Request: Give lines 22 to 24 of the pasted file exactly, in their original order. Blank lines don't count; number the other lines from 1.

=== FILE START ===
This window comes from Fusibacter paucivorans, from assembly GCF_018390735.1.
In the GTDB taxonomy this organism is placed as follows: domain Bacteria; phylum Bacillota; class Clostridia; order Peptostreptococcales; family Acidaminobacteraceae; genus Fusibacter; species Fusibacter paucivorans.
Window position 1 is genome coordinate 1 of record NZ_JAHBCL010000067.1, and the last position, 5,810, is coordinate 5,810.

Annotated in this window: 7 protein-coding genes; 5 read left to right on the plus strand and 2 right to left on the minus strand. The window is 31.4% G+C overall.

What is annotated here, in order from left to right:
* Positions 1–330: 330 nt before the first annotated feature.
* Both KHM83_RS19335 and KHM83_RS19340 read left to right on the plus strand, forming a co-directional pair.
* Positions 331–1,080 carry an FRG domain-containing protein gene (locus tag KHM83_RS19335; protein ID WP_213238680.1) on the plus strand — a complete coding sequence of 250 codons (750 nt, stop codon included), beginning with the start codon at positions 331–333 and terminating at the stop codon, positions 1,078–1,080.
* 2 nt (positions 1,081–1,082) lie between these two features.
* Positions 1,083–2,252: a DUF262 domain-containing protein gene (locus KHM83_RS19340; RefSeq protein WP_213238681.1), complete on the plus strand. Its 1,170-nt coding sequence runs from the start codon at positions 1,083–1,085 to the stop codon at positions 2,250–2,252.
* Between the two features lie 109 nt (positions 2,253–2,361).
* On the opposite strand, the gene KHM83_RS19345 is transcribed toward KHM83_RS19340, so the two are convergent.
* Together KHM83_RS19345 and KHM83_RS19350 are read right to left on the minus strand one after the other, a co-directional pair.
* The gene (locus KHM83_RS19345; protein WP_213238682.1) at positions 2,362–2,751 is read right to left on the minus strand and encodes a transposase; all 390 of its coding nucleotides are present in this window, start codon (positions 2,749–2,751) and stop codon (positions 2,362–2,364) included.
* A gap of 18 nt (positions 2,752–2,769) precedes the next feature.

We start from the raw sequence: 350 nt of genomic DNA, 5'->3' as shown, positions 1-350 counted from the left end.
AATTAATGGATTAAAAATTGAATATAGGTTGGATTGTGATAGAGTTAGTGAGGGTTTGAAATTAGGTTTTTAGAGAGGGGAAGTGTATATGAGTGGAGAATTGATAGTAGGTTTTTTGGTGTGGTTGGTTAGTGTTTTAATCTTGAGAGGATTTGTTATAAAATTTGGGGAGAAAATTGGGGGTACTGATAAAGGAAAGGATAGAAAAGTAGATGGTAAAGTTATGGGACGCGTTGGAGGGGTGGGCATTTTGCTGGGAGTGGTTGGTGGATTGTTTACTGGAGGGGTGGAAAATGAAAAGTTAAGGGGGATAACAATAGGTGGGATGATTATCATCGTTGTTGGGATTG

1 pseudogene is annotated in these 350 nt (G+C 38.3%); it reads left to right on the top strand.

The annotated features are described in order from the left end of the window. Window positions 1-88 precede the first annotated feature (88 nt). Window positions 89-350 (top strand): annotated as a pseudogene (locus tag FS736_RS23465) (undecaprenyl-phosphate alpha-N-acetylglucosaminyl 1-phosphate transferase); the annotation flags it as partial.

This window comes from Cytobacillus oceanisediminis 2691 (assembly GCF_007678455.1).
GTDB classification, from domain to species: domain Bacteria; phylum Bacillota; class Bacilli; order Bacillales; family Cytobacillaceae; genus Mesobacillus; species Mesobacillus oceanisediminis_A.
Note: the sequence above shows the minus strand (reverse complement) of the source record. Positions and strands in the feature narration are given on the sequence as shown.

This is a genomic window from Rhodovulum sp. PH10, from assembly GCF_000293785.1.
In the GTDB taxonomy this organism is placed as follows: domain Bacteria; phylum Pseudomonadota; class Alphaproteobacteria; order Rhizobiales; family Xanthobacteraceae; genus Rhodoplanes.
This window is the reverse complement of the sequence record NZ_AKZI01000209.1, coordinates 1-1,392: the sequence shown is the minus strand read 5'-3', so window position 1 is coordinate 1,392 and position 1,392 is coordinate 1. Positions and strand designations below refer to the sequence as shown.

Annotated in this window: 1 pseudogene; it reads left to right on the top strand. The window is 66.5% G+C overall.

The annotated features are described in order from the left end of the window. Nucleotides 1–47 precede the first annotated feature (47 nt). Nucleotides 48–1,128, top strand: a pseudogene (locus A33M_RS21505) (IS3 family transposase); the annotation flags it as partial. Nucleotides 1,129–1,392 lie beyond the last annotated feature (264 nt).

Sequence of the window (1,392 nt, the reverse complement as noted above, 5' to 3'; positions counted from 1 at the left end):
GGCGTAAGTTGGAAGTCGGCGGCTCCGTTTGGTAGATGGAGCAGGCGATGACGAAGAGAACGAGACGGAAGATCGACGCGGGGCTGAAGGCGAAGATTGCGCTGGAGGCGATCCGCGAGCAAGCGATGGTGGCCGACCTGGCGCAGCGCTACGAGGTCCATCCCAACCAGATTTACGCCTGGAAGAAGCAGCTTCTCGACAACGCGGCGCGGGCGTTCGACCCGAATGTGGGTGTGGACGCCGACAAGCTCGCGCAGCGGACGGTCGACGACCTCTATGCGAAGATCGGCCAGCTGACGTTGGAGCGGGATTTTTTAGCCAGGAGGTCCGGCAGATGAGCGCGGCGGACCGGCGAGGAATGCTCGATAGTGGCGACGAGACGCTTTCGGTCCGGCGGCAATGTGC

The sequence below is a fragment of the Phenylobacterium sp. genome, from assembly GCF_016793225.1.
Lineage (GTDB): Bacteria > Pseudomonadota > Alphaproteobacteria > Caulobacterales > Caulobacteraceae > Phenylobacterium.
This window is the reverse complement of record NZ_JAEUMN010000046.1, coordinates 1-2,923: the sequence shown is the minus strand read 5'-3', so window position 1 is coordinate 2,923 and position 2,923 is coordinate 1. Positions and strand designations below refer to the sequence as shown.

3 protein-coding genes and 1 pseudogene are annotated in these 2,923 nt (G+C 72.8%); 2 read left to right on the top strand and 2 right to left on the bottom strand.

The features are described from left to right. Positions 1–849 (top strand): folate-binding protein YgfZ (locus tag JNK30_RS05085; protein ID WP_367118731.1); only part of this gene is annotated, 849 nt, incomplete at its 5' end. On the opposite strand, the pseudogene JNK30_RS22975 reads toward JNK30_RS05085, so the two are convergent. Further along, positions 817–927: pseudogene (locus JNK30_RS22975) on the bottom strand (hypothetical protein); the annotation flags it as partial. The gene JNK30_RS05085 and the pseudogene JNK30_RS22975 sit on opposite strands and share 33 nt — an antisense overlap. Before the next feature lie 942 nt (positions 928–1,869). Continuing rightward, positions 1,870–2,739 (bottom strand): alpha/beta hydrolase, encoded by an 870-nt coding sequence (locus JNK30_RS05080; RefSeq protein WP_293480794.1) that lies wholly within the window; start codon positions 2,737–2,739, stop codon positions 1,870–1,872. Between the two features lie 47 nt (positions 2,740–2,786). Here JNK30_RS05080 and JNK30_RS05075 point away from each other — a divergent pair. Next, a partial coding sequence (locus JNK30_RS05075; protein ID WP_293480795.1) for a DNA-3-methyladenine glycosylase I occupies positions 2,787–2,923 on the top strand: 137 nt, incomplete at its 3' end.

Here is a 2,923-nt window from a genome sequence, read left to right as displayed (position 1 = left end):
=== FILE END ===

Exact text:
Note: the sequence above shows the minus strand (reverse complement) of the source record. Positions and strands in the feature narration are given on the sequence as shown.

This is a genomic window from Rhodovulum sp. PH10, from assembly GCF_000293785.1.
In the GTDB taxonomy this organism is placed as follows: domain Bacteria; phylum Pseudomonadota; class Alphaproteobacteria; order Rhizobiales; family Xanthobacteraceae; genus Rhodoplanes.